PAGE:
No trip to Iceland is complete without a visit to the Blue Lagoon. Thanks to Anna’s unrivalled connections, we were lucky enough to be invited to experience the brand new Retreat Hotel and were the first guests to try out their spa and private lagoon without a tourist in sight. We were treated to a full spa ritual experience which involved smearing ourselves in algae, mineral salts and silica causing much hilarity, we all came out looking 10 years younger! We would highly recommend incorporating a night’s stay at the hotel which includes 24 hours use of the spa facilities and private lagoon.
We stayed 2 nights in Reykjavík, our first night was at the Canopy by Hilton hotel, a contemporary new lifestyle property and our second night was at the colonial style Konsulat Hotel, the newest addition to the oldest part of Reykjavík. We loved everything about the Canopy hotel, very contemporary design, luxurious rooms, extensive buffet breakfast and the service was outstanding. The Konsulat Hotel we felt was a couple of notches below however it has its place. The first 5 star international hotel, the Marriott EDITION, is due to open late autumn 2019 but they will not accept any group bookings until 2020. So it’s probably safest to consider the hotel from January 2020. The hotel is located in Reykjavík next to the Harpa Concert Hall and Conference Centre.
The leading 4 star hotels in the city are the Hilton (the largest meetings hotel), the Grand Hotel and the Fosshotel Reykjavík, all great options for larger meetings and events. We also visited the boutique Alda hotel which opened in 2014, a modern property ideal for smaller incentive groups. One of the advantages for groups staying in Reykjavík is that the city centre is extremely compact so it’s very easy to walk around, often saving on coach transfers to restaurants for example.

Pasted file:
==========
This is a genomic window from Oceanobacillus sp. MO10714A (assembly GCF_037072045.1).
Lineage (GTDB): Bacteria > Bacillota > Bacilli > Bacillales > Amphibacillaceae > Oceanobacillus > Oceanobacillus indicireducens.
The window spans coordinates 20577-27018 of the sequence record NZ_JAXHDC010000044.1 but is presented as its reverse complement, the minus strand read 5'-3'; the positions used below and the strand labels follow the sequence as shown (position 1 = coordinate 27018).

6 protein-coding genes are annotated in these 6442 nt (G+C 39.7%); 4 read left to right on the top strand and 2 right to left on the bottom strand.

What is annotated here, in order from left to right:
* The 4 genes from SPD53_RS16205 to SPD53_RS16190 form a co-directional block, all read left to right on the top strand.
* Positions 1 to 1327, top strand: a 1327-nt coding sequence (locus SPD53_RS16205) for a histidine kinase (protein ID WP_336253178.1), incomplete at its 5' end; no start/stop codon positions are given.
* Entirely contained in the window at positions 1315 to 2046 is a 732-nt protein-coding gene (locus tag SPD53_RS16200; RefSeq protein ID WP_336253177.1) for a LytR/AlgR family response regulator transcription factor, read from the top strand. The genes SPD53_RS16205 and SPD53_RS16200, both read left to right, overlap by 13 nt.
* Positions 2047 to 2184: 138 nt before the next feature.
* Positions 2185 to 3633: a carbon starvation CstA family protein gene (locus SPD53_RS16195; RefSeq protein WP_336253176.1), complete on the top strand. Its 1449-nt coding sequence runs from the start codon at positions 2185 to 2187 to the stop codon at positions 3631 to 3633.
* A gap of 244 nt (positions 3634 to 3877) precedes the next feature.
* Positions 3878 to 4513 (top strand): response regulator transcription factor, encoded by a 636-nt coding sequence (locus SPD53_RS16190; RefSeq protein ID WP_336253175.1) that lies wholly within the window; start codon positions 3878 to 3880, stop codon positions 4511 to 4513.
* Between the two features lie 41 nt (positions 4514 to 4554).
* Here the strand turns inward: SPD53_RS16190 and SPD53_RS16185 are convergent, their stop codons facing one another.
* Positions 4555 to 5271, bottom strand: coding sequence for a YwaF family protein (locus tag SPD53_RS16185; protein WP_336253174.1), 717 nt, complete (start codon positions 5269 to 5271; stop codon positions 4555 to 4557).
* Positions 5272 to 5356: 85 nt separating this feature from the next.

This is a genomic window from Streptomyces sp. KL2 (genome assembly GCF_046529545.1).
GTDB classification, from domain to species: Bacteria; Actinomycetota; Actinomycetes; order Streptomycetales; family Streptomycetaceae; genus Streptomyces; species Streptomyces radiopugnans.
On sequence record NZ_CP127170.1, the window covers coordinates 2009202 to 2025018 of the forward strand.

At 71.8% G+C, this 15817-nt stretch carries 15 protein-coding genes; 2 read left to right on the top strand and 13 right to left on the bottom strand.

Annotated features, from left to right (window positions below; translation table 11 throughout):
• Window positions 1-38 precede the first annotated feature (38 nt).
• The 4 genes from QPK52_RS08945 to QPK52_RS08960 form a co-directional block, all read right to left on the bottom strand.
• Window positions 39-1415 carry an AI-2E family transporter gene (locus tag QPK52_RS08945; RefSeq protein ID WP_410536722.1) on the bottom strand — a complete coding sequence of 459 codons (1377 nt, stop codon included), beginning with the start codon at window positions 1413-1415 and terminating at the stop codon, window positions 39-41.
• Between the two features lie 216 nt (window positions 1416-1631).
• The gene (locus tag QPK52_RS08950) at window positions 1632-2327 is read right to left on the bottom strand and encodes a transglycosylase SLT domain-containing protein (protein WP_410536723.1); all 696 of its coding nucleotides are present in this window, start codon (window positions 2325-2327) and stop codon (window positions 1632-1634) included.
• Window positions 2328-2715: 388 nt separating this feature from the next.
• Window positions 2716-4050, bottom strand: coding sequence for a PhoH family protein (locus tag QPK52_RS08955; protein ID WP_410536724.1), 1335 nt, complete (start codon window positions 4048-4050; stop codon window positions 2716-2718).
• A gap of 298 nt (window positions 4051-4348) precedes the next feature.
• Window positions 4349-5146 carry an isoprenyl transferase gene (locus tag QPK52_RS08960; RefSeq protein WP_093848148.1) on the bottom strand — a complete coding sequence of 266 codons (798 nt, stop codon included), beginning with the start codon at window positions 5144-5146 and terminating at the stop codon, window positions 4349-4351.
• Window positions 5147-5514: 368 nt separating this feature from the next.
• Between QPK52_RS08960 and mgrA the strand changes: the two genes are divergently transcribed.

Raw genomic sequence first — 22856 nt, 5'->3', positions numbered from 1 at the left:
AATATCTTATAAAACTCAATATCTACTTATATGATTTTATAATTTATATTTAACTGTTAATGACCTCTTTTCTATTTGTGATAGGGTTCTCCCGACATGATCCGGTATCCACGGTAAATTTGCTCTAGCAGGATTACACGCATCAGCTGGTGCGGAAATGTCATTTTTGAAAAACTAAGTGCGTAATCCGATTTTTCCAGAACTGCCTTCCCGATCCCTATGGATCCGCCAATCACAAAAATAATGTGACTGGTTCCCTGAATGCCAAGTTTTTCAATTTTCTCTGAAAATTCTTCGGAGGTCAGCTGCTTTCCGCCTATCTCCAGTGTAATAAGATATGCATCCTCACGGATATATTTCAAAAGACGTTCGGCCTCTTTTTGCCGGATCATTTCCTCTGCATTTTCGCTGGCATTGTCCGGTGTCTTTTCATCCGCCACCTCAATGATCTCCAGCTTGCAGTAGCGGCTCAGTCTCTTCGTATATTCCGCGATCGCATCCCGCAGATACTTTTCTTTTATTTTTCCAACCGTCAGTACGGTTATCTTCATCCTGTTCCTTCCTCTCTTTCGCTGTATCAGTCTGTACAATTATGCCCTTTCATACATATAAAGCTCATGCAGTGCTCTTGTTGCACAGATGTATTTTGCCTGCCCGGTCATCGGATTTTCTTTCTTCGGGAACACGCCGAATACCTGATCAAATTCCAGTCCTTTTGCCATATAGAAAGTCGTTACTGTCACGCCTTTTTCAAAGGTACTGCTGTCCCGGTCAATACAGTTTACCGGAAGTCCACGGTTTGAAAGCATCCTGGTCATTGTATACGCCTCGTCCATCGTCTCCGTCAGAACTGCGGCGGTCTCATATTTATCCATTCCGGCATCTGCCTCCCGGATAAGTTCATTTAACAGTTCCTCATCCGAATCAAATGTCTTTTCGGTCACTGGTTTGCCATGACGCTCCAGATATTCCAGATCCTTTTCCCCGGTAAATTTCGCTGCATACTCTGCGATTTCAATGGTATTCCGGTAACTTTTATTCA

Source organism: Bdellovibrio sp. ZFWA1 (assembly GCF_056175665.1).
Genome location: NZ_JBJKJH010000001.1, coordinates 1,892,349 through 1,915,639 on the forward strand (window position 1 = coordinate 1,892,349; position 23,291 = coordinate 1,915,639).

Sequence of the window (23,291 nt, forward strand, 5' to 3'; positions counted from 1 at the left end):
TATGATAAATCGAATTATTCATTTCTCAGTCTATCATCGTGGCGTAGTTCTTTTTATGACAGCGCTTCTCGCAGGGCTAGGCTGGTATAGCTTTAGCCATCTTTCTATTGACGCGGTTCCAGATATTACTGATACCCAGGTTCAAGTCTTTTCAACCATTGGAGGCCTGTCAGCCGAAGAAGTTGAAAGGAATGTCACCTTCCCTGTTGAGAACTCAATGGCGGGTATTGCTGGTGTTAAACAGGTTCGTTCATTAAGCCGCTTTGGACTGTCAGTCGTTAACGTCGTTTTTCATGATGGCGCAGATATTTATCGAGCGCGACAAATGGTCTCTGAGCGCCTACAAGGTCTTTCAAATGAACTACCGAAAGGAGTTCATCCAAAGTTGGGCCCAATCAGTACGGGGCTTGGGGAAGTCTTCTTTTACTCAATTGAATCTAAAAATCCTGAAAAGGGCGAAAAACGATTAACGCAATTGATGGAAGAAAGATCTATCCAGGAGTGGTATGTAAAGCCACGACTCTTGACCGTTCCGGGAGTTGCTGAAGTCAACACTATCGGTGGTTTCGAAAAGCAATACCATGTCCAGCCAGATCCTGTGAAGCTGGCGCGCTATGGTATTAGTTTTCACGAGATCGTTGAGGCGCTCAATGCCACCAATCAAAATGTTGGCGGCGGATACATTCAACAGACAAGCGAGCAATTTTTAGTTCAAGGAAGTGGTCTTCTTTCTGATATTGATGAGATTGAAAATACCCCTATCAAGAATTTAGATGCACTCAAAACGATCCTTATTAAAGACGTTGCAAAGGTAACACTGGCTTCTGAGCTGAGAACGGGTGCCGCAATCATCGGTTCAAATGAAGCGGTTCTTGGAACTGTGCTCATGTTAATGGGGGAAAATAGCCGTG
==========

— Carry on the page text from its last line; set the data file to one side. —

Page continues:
The nightlife in Reykjavík centres around the main shopping street; Laugavegur. Here guests will discover all manner of restaurants and bars, some authentically Icelandic, others dedicated to movies such as the Lebowski bar. All comfortably within walking distance. In May 2011 the impressive Harpa Concert Hall and Conference Centre in Reykjavík was completed, this has encouraged a significant uplift in event interest to the destination. We enjoyed a superb dinner in Harpa’s Kolabrautin restaurant.
In Iceland today you can find almost anything your culinary heart desires. The plentiful selection of restaurants offer a wide variety of both foreign and Icelandic dishes inspired by locally sourced natural ingredients. Fishing is an intrinsic part of Iceland’s culture and heritage with cod and haddock being popular specialities. The lamb in Iceland is also world-renowned, there are more sheep than people on the island! On our second evening we ate at the Food Cellar Grill & Cocktail bar, situated in a 160 year old building in the city centre. They serve Brasserie type food, elegantly prepared and focused on the finest Icelandic ingredients. The food was out of this world! Our farewell lunch was held at Bryggjan Bistro & Brewery located in the Harbour. The beer is pumped directly from the brewery and the venue offers a relaxed and informal dining experience, ideal for a dine-around or casual lunch or dinner venue.
As for the team at CP Reykjavík , they are the only pure MICE focused DMC in Iceland and are also the leading ‘go to’ DMC for the local market. The 14-strong team bring together many years of experience across all sectors of incentive travel, events and conferences. We have known and worked with Director and seasoned events professional Anna Valdimarsdottir for many years, having formerly represented her previous company in the UK market. We look forward to introducing you to the team!